I’m gonna set your flag on fire

19 08 2013

Quick follow-up to yesterday’s post:

I wasn’t clear in defining “punishment”, nor in distinguishing that undefined punishment from a beat-down from one’s political opponents.

The ultimate punishment (for an incumbent) is, of course, to be tossed from office, and is the standard for any other concerns about punishment. For example, falling poll numbers might invite either a primary challenge or a better-quality challenger from the other party, which could result in losing one’s seat. Similarly, a beat-down from a political adversary could lead to softening poll numbers, which, in turn, lead challengers to believe the incumbent is vulnerable.

I also wasn’t clear in distinguishing between fear of losing one’s seat from fear of being hammered for an allegedly weak response. As with the issue of punishment, the fear of hammering is a second-order fear linked to the primary fear of election loss.

The difficulty for the incumbent representative or senator, or for either the incumbent or possible presidential candidate, is discerning whether one will be considered weak if one counsels a less-aggressive stance as well as whether one would be able to fend off any attacks in ways that, if they do not strengthen one’s candidacy, do not appreciably weaken it. In the United States, DO SOMETHING!!! is the default mode in response to provocation, so in the absence of other cues, taking a highly aggressive stance is likely the safest tactic.

There are other factors, of course. Pressure from party leaders and threats to withhold campaign funds or boot a member off a favorable committee can steer a wavering politician toward aggression. A sustained media assault can also erode one’s resistance.

Finally, the politician might truly believe that the most aggressive response is, in fact, the correct one, and as such, acts in accordance with his or her principles in voting for aggression.

Now, as to my hypothesis that the supposed problem with a softer response is actually a problem with an unclear response, well, because elections are rarely about one thing and one thing only, this is tough to test.

Russ Feingold was the only senator to vote against the PATRIOT Act and laid out his reasons for doing so, and he lost his re-election; however, he had always had tough races, and lost his bid in the 2010 Tea Party surge. Rep. Ron Paul counseled and Senator Rand Paul counsel non-intervention; the father repeatedly won re-election and the son is popular enough with the base of the Kentucky Republican Party that Mitch McConnell is looking to him in his tough re-election bid. Yet it’s also clear that Rand Paul’s non-interventionism runs into strong opposition within his own party, and while he might be able to ensconce himself in his senate seat for decades to come, it might limit his appeal as a presidential candidate in the Republican primaries.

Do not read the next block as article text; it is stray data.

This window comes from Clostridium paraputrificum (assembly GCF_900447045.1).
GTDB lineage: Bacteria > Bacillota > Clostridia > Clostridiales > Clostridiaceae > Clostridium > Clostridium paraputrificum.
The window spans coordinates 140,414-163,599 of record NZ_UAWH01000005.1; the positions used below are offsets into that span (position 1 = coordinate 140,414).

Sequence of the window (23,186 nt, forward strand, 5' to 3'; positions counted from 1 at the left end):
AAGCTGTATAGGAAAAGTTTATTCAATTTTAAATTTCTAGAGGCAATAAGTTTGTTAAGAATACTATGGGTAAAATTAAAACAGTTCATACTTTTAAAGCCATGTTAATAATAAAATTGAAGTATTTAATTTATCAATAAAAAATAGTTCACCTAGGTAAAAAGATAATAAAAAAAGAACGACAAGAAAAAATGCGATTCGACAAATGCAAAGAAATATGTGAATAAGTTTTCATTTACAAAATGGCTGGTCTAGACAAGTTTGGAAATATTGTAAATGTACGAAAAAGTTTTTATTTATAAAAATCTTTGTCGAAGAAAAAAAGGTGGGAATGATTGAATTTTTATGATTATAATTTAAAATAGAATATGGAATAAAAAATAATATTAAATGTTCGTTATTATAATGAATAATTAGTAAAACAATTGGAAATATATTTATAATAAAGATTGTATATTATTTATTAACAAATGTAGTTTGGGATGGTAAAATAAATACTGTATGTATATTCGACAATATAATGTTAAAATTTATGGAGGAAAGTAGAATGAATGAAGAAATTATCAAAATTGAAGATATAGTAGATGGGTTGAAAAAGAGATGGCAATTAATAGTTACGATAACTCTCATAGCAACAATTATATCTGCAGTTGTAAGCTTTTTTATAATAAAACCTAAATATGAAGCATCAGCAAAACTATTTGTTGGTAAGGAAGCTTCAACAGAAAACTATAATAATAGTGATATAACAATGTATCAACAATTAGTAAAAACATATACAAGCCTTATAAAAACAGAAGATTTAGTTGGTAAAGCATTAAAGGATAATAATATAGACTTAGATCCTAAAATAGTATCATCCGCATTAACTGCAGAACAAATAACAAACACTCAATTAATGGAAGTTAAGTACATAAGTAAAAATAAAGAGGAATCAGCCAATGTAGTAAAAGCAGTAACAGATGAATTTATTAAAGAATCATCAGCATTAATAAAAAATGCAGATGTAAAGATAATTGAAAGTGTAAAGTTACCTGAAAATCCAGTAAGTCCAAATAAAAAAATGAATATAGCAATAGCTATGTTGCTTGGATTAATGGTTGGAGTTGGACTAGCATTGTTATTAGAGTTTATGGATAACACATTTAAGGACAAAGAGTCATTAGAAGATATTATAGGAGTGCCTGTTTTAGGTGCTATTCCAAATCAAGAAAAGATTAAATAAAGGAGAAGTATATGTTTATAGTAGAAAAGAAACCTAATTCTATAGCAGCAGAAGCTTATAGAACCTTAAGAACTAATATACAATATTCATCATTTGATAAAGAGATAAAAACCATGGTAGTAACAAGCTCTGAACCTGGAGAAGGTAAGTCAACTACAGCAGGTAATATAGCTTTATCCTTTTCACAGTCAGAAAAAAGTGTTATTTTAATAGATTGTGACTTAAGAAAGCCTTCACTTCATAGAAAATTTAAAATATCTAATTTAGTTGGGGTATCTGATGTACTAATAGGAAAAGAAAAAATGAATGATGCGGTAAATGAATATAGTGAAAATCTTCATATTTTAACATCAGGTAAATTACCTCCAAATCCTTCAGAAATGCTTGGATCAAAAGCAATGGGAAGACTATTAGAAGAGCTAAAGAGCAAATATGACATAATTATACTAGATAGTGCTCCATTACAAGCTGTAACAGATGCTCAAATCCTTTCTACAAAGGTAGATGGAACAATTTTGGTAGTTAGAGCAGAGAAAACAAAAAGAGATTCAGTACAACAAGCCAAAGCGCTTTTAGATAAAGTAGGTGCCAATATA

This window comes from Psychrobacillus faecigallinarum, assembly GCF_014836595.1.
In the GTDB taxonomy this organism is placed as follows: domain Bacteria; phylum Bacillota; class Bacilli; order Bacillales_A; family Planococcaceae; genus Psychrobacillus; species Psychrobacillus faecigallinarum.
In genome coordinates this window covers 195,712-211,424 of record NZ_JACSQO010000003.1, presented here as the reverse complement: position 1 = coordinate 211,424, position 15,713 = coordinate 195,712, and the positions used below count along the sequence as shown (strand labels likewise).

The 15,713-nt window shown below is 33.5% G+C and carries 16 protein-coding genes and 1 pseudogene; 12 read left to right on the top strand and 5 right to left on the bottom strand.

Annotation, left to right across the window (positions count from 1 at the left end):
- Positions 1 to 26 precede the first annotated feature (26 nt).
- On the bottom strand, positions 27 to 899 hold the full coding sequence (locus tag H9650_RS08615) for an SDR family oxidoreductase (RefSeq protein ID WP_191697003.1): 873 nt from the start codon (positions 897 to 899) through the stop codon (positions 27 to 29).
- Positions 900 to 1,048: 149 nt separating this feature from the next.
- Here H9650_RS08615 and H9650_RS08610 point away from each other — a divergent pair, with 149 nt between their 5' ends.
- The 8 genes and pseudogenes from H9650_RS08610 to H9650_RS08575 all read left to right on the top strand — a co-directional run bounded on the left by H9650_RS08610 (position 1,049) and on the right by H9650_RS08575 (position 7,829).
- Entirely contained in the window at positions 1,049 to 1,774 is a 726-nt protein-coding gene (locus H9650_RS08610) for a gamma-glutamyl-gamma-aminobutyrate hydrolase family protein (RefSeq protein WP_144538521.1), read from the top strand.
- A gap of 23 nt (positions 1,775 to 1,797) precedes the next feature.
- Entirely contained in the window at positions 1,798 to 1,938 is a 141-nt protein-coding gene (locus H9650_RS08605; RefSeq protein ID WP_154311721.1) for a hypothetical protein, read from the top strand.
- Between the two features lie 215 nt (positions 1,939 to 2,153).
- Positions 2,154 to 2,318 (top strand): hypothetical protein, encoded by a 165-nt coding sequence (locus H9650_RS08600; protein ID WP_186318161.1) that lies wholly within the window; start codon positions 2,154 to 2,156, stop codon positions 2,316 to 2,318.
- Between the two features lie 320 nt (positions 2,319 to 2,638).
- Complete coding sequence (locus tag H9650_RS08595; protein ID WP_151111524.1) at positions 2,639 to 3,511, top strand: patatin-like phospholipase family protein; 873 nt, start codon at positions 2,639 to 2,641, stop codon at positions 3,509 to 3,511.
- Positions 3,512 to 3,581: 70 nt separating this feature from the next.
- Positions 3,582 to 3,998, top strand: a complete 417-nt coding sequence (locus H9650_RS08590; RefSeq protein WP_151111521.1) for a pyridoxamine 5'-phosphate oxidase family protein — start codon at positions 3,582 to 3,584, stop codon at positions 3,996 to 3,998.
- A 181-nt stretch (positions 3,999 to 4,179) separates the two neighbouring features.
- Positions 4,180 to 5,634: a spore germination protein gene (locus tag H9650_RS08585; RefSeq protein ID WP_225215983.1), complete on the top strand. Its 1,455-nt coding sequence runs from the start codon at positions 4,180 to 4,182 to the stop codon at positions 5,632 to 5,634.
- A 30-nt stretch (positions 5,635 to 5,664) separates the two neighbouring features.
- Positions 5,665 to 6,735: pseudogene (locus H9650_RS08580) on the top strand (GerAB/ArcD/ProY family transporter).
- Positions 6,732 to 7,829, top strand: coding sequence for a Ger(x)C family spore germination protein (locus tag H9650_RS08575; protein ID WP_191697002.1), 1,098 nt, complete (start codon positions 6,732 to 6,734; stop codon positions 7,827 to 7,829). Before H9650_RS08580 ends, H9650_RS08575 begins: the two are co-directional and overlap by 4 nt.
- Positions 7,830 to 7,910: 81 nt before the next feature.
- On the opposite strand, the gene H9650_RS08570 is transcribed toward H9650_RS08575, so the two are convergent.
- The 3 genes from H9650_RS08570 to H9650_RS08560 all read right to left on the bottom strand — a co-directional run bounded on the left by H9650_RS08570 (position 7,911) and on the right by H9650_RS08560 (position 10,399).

So, no clear lesson.

Except: to the extent that there is no clear lesson regarding the necessity of the most aggressive response, it is just possible that a sitting politician or a presidential candidate who strongly believes in a less-aggressive/non-interventionist approach could effectively inoculate him or herself against charges of being “soft on terrorism/crime” by crafting a strong and clear alternative and selling it as the most effective way of dealing with the problem.





Every move you make

1 08 2013

Move along, people, nothing to see here.

Yeaaaah, not so much:

Because who wasn’t reading those stories [about the Boston bombing]? Who wasn’t clicking those links? But my son’s reading habits combined with my search for a pressure cooker and my husband’s search for a backpack set off an alarm of sorts at the joint terrorism task force headquarters.

[snip]

What happened was this: At about 9:00 am, my husband, who happened to be home yesterday, was sitting in the living room with our two dogs when he heard a couple of cars pull up outside. He looked out the window and saw three black SUVs in front of our house; two at the curb in front and one pulled up behind my husband’s Jeep in the driveway, as if to block him from leaving.

Six gentleman in casual clothes emerged from the vehicles and spread out as they walked toward the house, two toward the backyard on one side, two on the other side, two toward the front door.

A million things went through my husband’s head. None of which were right. He walked outside and the men greeted him by flashing badges. He could see they all had guns holstered in their waistbands.